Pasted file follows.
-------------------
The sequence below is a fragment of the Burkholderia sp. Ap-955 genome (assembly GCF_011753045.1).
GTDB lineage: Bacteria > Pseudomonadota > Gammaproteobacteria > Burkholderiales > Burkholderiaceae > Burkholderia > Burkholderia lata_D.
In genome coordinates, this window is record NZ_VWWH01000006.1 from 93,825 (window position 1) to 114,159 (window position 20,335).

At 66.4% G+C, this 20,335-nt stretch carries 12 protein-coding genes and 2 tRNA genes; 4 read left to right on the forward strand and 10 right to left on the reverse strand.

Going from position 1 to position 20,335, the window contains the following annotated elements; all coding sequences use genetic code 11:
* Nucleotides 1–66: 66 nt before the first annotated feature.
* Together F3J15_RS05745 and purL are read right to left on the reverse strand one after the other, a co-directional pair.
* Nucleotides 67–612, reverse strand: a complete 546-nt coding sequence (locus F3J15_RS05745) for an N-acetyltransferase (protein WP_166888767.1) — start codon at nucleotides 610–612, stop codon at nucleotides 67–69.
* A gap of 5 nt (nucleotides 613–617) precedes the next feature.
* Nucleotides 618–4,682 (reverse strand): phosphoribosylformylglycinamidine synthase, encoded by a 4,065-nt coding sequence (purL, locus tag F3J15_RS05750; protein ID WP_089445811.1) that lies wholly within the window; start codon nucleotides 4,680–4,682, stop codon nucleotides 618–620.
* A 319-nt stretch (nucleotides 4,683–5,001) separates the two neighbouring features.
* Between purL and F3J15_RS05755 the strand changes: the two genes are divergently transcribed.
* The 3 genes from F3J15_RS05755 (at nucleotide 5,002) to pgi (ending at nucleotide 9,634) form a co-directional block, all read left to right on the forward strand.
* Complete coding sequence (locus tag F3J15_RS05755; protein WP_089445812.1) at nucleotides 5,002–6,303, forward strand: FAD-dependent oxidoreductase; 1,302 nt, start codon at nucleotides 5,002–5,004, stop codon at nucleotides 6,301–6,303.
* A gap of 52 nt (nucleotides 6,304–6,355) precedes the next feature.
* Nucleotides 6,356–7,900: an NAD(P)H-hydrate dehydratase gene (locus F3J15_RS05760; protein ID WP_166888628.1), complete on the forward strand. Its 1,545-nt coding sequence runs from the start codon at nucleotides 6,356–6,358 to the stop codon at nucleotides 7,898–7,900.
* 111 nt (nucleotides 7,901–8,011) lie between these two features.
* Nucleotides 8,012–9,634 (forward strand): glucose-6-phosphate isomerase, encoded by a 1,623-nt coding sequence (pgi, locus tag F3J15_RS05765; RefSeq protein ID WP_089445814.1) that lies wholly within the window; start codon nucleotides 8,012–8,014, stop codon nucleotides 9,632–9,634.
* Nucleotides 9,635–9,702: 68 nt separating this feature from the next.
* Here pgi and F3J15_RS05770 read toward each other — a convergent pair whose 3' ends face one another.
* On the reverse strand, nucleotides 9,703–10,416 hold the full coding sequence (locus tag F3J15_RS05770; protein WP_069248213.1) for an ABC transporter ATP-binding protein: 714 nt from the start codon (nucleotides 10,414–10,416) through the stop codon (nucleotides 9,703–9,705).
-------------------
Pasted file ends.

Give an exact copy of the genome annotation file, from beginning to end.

The sequence below is a fragment of the Burkholderia sp. Ap-955 genome (assembly GCF_011753045.1).
GTDB lineage: Bacteria > Pseudomonadota > Gammaproteobacteria > Burkholderiales > Burkholderiaceae > Burkholderia > Burkholderia lata_D.
In genome coordinates, this window is record NZ_VWWH01000006.1 from 93,825 (window position 1) to 114,159 (window position 20,335).

At 66.4% G+C, this 20,335-nt stretch carries 12 protein-coding genes and 2 tRNA genes; 4 read left to right on the forward strand and 10 right to left on the reverse strand.

Going from position 1 to position 20,335, the window contains the following annotated elements; all coding sequences use genetic code 11:
* Nucleotides 1–66: 66 nt before the first annotated feature.
* Together F3J15_RS05745 and purL are read right to left on the reverse strand one after the other, a co-directional pair.
* Nucleotides 67–612, reverse strand: a complete 546-nt coding sequence (locus F3J15_RS05745) for an N-acetyltransferase (protein WP_166888767.1) — start codon at nucleotides 610–612, stop codon at nucleotides 67–69.
* A gap of 5 nt (nucleotides 613–617) precedes the next feature.
* Nucleotides 618–4,682 (reverse strand): phosphoribosylformylglycinamidine synthase, encoded by a 4,065-nt coding sequence (purL, locus tag F3J15_RS05750; protein ID WP_089445811.1) that lies wholly within the window; start codon nucleotides 4,680–4,682, stop codon nucleotides 618–620.
* A 319-nt stretch (nucleotides 4,683–5,001) separates the two neighbouring features.
* Between purL and F3J15_RS05755 the strand changes: the two genes are divergently transcribed.
* The 3 genes from F3J15_RS05755 (at nucleotide 5,002) to pgi (ending at nucleotide 9,634) form a co-directional block, all read left to right on the forward strand.
* Complete coding sequence (locus tag F3J15_RS05755; protein WP_089445812.1) at nucleotides 5,002–6,303, forward strand: FAD-dependent oxidoreductase; 1,302 nt, start codon at nucleotides 5,002–5,004, stop codon at nucleotides 6,301–6,303.
* A gap of 52 nt (nucleotides 6,304–6,355) precedes the next feature.
* Nucleotides 6,356–7,900: an NAD(P)H-hydrate dehydratase gene (locus F3J15_RS05760; protein ID WP_166888628.1), complete on the forward strand. Its 1,545-nt coding sequence runs from the start codon at nucleotides 6,356–6,358 to the stop codon at nucleotides 7,898–7,900.
* 111 nt (nucleotides 7,901–8,011) lie between these two features.
* Nucleotides 8,012–9,634 (forward strand): glucose-6-phosphate isomerase, encoded by a 1,623-nt coding sequence (pgi, locus tag F3J15_RS05765; RefSeq protein ID WP_089445814.1) that lies wholly within the window; start codon nucleotides 8,012–8,014, stop codon nucleotides 9,632–9,634.
* Nucleotides 9,635–9,702: 68 nt separating this feature from the next.
* Here pgi and F3J15_RS05770 read toward each other — a convergent pair whose 3' ends face one another.
* On the reverse strand, nucleotides 9,703–10,416 hold the full coding sequence (locus tag F3J15_RS05770; protein WP_069248213.1) for an ABC transporter ATP-binding protein: 714 nt from the start codon (nucleotides 10,414–10,416) through the stop codon (nucleotides 9,703–9,705).